Saudi Arabia set to scrap male guardian rule for Saudi females studying abroad: Senior diplomat
The end of the male guardian rule is likely to encourage more Saudi women to apply for places in American universities
Studying and preparing for exams.
By Lojien Ben Gassem, Arab News
RIYADH: Saudi Arabia is poised to abolish the legal requirement for a male guardian to accompany females during scholarship periods abroad, a top diplomat has revealed.
Saudi Cultural Attaché to the US Dr. Mohammed Al-Issa told Arab News on Thursday that the Ministry of Education was set to scrap the mahram (guardian) clause but said the move was yet to be officially confirmed.
Ending the male guardian rule would encourage more Saudi women to apply for places in American universities, he said, especially those who had missed the opportunity for a scholarship because of the clause.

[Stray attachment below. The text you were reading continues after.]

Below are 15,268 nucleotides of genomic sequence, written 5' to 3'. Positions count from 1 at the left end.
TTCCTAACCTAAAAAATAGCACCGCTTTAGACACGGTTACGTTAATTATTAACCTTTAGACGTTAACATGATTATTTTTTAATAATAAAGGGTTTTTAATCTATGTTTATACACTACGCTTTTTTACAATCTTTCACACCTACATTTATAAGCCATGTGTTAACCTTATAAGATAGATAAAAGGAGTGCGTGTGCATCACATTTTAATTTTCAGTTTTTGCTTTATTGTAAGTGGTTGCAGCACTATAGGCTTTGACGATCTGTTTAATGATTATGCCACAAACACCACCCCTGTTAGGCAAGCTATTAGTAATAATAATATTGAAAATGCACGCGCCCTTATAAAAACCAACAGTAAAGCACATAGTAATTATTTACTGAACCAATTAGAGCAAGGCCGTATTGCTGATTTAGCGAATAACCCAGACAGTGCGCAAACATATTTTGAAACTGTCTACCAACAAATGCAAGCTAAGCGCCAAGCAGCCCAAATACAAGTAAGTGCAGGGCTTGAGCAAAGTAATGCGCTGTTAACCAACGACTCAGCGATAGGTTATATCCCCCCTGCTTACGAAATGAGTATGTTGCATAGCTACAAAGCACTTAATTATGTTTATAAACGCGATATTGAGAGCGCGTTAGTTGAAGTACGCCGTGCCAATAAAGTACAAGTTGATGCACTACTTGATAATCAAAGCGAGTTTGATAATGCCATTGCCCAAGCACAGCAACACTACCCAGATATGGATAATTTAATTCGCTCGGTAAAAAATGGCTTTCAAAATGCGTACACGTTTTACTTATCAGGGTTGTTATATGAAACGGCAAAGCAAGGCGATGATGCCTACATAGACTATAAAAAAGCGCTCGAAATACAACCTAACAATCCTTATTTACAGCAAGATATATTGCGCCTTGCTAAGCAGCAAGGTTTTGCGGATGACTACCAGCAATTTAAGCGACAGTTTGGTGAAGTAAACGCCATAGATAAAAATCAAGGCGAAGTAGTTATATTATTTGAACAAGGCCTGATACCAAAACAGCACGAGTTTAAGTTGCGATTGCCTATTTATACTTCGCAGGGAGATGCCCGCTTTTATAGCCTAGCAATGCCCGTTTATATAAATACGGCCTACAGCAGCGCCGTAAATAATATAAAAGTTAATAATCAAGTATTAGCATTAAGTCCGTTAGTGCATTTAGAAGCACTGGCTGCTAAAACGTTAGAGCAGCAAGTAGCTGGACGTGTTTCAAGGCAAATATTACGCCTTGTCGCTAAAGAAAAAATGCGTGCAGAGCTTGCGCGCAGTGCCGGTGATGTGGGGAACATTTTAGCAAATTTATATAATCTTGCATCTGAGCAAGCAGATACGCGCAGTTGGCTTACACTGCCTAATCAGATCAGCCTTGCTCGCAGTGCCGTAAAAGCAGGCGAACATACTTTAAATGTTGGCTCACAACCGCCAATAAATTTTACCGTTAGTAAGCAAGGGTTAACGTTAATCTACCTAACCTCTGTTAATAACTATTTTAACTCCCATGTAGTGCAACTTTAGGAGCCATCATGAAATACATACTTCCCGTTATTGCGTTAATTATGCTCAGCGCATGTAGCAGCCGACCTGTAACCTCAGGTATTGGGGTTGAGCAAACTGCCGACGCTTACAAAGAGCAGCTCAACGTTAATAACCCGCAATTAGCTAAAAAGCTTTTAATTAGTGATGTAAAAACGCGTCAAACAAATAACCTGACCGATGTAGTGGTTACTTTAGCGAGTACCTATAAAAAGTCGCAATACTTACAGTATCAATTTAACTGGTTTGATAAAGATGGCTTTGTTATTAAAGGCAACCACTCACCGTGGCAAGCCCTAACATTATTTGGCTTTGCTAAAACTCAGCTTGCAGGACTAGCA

Many female students who travel to US educational institutions with a male guardian currently receive extra allowances to help cover rent and other expenses.
In April 2019, the number of Saudi women studying abroad had reached 30,617, with the number of male students topping 55,440, according to the Saudi Ministry of Education.
If the changes take place, Al-Issa said it would be unlikely that housing payments would rise.
“I don’t think that there will be an increase in allowance for females. I also believe that being accompanied by a legal male guardian might be optional for them,” he added.
Under the planned new rules, female students already on university courses in the US with an accompanying male guardian will have the option to continue with the arrangement if they wish, said Al-Issa.
“In fact, the Saudi Cultural Mission is flexible and had exempted some students from the presence of the male guardian in the past, in case they face difficulties, especially for females who are completing their higher studies or those who have an official approval from their male guardians.”
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